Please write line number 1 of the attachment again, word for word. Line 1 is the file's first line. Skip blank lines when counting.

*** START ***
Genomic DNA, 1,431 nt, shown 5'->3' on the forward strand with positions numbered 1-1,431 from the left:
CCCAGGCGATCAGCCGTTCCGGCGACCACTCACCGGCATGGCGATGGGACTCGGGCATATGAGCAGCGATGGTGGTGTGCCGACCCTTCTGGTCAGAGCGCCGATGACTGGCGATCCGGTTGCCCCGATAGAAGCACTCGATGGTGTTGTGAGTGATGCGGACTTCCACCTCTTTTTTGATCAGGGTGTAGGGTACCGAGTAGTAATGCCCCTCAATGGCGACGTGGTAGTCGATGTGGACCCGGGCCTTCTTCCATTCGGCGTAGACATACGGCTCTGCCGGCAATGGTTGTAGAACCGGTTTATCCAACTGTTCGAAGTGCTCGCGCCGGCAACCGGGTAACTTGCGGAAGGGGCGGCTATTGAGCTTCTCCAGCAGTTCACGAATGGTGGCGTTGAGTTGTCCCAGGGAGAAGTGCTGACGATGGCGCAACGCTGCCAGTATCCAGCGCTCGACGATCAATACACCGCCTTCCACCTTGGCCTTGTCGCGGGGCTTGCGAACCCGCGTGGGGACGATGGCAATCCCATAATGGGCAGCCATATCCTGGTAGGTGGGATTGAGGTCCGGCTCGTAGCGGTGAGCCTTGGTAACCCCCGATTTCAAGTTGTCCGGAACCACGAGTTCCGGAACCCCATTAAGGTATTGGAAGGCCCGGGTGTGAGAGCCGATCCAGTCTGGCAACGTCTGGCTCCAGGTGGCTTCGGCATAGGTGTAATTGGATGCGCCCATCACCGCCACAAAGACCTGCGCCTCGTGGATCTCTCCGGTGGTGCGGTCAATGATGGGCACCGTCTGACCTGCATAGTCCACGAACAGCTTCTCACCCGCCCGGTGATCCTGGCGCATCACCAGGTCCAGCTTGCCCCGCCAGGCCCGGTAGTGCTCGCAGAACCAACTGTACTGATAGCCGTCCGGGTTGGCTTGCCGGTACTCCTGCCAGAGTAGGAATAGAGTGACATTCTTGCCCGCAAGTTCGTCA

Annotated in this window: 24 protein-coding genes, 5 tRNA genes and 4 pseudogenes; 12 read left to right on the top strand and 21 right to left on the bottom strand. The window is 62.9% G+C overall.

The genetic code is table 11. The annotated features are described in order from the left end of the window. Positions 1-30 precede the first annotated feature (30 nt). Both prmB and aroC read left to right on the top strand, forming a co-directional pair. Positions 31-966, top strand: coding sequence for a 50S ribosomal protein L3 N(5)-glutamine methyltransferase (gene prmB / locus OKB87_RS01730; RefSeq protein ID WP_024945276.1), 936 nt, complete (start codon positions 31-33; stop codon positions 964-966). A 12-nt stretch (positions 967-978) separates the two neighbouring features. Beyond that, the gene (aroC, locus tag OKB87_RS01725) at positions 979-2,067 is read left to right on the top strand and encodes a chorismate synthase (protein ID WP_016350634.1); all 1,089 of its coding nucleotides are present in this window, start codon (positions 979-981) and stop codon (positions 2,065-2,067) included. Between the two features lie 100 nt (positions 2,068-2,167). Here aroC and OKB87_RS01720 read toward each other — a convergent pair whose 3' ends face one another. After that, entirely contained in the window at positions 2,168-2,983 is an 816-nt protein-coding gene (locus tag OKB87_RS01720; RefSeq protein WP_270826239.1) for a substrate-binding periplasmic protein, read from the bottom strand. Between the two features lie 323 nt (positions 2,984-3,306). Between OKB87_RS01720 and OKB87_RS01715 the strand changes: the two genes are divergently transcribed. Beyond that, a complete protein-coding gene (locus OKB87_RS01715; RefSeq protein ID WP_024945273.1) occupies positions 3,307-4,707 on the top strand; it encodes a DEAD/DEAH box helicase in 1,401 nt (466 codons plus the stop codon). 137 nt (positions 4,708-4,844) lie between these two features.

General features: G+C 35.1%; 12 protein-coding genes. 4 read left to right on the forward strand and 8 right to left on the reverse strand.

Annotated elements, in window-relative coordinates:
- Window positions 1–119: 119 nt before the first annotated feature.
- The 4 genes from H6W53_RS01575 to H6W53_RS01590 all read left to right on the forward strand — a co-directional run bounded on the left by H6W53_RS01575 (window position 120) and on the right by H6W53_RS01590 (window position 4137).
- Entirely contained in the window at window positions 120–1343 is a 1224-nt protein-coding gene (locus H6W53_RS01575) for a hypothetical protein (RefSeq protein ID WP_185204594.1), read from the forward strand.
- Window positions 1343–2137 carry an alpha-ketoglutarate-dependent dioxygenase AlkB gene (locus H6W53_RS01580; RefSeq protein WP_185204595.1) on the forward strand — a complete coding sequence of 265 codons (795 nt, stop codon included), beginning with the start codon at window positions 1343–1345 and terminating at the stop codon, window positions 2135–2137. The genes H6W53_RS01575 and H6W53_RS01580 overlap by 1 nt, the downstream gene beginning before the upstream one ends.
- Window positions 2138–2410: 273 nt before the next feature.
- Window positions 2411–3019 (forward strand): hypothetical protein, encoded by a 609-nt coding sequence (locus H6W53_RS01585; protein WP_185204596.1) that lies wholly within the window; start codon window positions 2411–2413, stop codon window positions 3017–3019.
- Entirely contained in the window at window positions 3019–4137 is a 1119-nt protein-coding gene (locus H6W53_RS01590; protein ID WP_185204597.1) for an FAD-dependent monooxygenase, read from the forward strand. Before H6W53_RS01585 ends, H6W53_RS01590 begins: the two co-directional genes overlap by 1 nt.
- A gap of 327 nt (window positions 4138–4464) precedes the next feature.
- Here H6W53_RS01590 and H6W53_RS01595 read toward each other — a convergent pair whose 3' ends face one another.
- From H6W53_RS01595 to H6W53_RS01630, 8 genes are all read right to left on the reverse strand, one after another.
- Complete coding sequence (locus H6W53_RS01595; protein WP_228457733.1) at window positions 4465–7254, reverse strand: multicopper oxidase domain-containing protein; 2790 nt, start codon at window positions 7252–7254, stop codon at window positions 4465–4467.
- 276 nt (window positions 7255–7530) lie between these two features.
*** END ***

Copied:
Genomic DNA, 1,431 nt, shown 5'->3' on the forward strand with positions numbered 1-1,431 from the left: